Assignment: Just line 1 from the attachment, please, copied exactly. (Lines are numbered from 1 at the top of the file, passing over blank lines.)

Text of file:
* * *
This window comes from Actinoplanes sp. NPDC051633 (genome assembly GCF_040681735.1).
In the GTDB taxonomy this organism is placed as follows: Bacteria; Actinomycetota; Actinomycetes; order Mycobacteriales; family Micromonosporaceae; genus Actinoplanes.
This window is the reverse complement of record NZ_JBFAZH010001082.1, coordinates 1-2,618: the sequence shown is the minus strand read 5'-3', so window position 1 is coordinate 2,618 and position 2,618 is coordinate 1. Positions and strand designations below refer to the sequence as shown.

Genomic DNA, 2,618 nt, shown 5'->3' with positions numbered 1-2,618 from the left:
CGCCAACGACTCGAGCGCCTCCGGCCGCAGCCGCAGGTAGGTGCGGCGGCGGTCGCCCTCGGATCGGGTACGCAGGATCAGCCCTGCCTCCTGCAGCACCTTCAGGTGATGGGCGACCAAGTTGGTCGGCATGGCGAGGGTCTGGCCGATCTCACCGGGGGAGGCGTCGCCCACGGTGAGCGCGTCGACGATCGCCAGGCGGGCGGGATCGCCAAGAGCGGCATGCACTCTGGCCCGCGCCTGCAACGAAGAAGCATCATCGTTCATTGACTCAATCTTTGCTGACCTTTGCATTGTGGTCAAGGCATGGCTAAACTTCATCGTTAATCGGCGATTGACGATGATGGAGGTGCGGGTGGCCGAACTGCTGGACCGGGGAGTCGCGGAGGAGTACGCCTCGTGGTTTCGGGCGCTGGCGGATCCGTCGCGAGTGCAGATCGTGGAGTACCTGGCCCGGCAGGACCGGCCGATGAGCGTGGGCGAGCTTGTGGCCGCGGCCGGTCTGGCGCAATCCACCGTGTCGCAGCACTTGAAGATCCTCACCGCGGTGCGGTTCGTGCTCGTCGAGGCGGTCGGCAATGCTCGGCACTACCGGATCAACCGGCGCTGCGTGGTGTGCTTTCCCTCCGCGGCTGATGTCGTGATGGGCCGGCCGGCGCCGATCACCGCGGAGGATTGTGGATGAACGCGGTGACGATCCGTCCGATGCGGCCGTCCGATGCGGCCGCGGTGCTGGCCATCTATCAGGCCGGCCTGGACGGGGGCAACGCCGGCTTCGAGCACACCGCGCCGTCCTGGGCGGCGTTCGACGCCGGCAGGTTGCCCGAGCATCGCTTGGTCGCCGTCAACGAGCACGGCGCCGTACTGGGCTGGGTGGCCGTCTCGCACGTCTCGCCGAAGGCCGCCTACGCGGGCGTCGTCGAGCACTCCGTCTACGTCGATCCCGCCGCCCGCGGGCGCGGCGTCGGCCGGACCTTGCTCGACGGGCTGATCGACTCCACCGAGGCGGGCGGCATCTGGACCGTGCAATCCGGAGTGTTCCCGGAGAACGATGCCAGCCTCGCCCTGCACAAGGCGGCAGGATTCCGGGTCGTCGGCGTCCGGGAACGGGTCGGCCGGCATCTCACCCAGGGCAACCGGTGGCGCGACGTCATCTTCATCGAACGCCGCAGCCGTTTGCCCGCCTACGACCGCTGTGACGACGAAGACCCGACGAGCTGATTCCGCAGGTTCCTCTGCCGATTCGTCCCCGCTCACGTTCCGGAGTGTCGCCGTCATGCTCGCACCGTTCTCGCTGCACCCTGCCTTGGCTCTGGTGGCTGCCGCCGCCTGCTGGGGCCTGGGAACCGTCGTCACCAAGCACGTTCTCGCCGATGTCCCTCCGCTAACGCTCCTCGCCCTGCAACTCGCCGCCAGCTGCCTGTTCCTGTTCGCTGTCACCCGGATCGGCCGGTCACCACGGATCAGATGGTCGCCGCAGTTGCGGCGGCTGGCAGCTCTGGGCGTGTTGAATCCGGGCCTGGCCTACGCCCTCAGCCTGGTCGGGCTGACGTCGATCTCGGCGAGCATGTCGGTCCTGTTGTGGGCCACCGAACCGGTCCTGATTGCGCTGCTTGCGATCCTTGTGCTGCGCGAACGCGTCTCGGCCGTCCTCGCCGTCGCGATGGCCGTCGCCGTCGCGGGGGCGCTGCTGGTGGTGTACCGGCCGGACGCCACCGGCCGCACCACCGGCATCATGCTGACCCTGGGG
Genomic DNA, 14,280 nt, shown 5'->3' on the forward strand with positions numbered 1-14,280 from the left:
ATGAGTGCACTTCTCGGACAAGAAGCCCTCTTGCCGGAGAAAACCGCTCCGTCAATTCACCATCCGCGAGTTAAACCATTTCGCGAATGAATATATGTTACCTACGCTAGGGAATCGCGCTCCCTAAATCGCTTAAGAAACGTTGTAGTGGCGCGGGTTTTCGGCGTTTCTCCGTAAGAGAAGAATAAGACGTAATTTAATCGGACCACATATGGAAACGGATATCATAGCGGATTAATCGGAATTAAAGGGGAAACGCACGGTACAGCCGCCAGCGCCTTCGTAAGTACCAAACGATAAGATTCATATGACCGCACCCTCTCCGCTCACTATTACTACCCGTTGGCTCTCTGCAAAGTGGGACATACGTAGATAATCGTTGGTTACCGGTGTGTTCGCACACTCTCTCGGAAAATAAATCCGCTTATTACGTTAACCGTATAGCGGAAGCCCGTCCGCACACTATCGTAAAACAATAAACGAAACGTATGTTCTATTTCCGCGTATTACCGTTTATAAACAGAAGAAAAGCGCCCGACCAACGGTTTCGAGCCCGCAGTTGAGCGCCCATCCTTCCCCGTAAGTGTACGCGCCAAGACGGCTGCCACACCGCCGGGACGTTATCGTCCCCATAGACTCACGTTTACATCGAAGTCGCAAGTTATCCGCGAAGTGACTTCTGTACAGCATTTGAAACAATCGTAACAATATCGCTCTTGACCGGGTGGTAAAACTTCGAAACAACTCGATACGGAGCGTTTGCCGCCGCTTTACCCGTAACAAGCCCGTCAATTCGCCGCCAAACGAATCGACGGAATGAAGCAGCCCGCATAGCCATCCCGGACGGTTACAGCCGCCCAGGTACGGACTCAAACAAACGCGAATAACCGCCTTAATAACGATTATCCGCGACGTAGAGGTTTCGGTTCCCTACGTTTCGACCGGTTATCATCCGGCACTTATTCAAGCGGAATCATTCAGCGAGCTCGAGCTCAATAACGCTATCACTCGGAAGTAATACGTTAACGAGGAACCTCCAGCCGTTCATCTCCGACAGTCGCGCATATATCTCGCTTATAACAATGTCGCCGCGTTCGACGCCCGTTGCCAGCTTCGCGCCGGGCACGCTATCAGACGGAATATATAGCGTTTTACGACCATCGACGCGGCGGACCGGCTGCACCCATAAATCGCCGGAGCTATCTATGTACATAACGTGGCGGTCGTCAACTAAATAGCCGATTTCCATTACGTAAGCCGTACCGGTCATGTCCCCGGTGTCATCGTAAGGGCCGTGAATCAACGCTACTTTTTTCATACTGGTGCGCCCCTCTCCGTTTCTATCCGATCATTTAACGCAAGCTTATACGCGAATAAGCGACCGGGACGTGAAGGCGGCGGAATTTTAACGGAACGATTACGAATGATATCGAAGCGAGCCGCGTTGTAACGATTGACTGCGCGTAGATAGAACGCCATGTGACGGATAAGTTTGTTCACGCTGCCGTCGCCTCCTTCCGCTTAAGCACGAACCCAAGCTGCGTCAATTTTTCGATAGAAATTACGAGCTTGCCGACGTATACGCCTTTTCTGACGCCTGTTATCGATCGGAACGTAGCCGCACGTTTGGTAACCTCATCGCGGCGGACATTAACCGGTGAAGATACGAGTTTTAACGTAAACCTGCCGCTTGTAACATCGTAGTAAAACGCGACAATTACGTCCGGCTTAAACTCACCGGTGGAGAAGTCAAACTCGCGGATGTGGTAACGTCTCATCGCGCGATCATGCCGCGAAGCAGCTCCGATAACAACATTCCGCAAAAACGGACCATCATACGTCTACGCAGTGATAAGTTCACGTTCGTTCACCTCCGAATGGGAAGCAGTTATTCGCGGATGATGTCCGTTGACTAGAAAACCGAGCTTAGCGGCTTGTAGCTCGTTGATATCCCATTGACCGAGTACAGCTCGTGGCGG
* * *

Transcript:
This window comes from Actinoplanes sp. NPDC051633 (genome assembly GCF_040681735.1).